Overdyed Floss
I am doing a project that uses lots of overdyed floss, sometimes rows and rows. I know that you complete each stitch one at a time (instead of doing a whole row then coming back to finish the crosses). My problem is the back is looking really bulky to me. I've found that if I make my X's left to right, then I can't come back on the next row and work them right to left - this gives even the front a "ridged" appearance. This means sometimes ending a thread after 6 or 7 stitches, and starting over back on the left side. Is there a better way, a secret to this? I appreciate any advice you might have! Thank you!
Posted by: saintsgal on 01/11/18
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I'm currently doing one with overdyed floss and I haven't noticed what you're experiencing. I go left to right and then next row right to left. I'm only using one strand of floss though. Now I'm going to examine my piece and see if there is the same "ridged" appearance that I just haven't seen before now. Do I thank you or growl at you? :)
Liz
by: lhogan57 on 01/11/18
Could the ridged appearance be caused by a too tight tension? Change in floss? :)
by: VCESS on 01/11/18

How many strands of floss are you using?
Also, when you are coming back in the next row going from Right to Left, are you stitching your X’s using the same holes in the same order. Example: I stitch my first stitch from lower left to upper right, ( / ) then stitch my
Other stitch ( \ ) from lower right to upper left and I do follow this exact same way on EVERY stitch no matter which row or X I am stitching. Like VCESS has also stated, it may be your tension when you are going one way versus the other direction. Do you feel it is more difficult stitching right to left? I’m a ‘lefty’ stitcher and it is more awkward for me to be stitching from right to left, which may be affecting my tension.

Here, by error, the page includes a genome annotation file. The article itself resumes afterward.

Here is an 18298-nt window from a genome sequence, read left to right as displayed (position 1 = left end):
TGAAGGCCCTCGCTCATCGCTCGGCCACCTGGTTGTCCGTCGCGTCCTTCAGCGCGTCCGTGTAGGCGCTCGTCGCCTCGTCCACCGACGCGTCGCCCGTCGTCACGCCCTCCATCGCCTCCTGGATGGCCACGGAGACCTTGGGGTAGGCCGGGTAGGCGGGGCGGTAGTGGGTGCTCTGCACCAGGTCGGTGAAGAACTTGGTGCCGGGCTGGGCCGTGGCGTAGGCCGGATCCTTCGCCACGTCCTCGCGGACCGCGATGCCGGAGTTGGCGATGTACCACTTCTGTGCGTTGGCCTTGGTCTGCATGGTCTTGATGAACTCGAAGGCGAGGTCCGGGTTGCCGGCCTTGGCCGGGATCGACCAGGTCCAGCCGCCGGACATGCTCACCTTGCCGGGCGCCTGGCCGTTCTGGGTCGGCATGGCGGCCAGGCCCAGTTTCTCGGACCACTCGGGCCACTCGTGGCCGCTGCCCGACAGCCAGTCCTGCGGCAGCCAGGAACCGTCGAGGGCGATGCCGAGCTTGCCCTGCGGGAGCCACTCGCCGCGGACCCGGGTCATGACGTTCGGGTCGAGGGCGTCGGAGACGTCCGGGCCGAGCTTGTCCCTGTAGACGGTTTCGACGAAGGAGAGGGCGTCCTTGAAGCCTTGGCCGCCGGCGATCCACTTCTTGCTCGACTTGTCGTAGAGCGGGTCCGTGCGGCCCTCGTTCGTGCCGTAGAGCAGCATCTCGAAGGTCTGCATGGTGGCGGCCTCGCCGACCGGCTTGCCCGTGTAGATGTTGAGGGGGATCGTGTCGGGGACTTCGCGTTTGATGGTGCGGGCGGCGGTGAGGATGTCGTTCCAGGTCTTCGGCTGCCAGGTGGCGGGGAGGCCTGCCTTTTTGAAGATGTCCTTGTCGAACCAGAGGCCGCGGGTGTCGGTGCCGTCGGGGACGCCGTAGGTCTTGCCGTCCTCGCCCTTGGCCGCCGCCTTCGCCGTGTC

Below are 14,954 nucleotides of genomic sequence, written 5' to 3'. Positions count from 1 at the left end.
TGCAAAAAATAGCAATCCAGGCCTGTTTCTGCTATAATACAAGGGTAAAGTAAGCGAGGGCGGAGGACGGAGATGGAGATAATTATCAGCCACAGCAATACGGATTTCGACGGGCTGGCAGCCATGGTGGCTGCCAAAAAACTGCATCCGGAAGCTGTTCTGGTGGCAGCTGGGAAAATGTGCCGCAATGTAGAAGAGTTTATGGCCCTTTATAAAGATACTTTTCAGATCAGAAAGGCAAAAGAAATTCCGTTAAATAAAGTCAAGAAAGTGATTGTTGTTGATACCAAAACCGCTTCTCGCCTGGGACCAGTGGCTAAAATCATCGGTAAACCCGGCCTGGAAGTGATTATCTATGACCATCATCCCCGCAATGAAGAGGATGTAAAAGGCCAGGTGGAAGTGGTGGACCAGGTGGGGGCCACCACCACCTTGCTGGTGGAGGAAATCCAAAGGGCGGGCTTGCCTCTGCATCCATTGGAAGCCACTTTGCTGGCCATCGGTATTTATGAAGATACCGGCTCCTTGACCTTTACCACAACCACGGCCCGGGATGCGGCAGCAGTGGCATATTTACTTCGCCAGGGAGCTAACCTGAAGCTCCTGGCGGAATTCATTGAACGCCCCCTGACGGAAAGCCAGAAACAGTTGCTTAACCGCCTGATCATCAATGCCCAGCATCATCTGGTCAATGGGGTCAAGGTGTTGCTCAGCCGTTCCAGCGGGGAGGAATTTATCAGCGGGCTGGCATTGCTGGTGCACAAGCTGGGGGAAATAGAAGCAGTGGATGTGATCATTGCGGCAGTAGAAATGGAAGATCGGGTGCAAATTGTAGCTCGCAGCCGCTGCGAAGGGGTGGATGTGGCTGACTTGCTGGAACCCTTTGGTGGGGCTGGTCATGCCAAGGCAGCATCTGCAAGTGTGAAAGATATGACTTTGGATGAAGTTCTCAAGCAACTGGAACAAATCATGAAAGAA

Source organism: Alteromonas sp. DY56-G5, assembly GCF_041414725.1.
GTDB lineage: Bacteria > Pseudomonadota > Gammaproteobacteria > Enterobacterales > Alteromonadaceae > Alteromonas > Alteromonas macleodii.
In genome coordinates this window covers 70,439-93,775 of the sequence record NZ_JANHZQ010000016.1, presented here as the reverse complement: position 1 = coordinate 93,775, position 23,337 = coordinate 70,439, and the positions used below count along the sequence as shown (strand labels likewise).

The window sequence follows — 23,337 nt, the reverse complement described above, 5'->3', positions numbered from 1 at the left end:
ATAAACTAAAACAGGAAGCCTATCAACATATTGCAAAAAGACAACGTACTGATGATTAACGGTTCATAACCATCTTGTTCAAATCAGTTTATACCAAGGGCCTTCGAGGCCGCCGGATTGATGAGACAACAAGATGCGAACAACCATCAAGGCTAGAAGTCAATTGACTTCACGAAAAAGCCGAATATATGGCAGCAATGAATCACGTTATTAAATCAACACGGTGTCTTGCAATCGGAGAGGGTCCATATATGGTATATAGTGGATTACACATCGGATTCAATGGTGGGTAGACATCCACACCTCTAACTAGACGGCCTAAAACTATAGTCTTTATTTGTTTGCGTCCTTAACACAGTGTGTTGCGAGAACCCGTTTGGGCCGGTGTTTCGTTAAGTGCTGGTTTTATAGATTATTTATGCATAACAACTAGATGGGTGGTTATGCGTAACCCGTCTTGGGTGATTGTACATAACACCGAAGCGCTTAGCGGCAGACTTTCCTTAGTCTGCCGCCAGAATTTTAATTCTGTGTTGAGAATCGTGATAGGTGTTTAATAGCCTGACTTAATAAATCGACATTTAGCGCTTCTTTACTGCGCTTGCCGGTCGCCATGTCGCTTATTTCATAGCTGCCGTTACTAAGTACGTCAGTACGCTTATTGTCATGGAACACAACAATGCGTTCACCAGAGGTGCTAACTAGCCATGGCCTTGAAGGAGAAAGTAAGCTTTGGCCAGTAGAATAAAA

Also, I have gotten that ridge even using one strand of floss but the ridge seems to ‘flatten out’. Consider doing
your stitching and when you see a ‘ridge’, do NOT ‘frog’ the ridge out, stop stitching, put your stitching away for the day and come back the next day and examine the ridge area again the next day. Sounds silly, I know, but it may be the stitches and the fabric need to relax.
by: Bermuda on 01/11/18
I always thought that if a horizontal row of the same color stitches presents itself, I should stitch half of a cross to the right, then return to the left with the other half of the cross stitch. Perhaps I am mistaken? Does the piece finish more evenly if each cross stitch is stitched completely before moving to the next?

I so appreciate all of the insights I have gained from you, my fellow stitchers, on ECS. Thank you!
by: lmurdoch on 01/12/18
Imurdoch, you are correct, BUT with overdyed floss there is a variation in shading so you need to cross and complete each before going to next stitch. :)
by: lhogan57 on 01/12/18
You learn something new every day :) .. I have never worked with overdyed thread before, so had no idea you needed to finish one 'x' at a time. Thanks for the information! - Andrea
by: adcoresky on 01/12/18
There are two methods of cross stitch...Danish method & English method. Danish method is the single completed stitch, performed to the left, to the right, or down--NEVER up...popular with "parkers". :)
by: VCESS on 01/12/18
Thank you all so much for your help! VCESS and Bermuda, you may have a point about the tension. This project is on 16-count, and I usually work with 14-count, so maybe I'm overcompensating somehow. I am using two strands, and I am making each X exactly as Bermuda described. I only wish I had read your advice sooner - I just frogged about 50 stitches! I can't help it - when I looked closer at the stitching, I was not at all satisfied with my work. So, I'm trying it again... Liz, please don't growl too loudly at me! :)
by: saintsgal on 01/12/18
VCESS - have you noticed a difference in the project result with regard to the English versus the Danish method?

Thanks for your expertise! :)
by: lmurdoch on 01/12/18
You don't have to complete each "x" before going on, when stitching with overdyes ! You MUST do it with variegated overdyes or even with variegated DMC floss!

Why? Because if you don't, it will come out looking like you deliberately striped it in light and dark!
by: Su Pitt on 01/12/18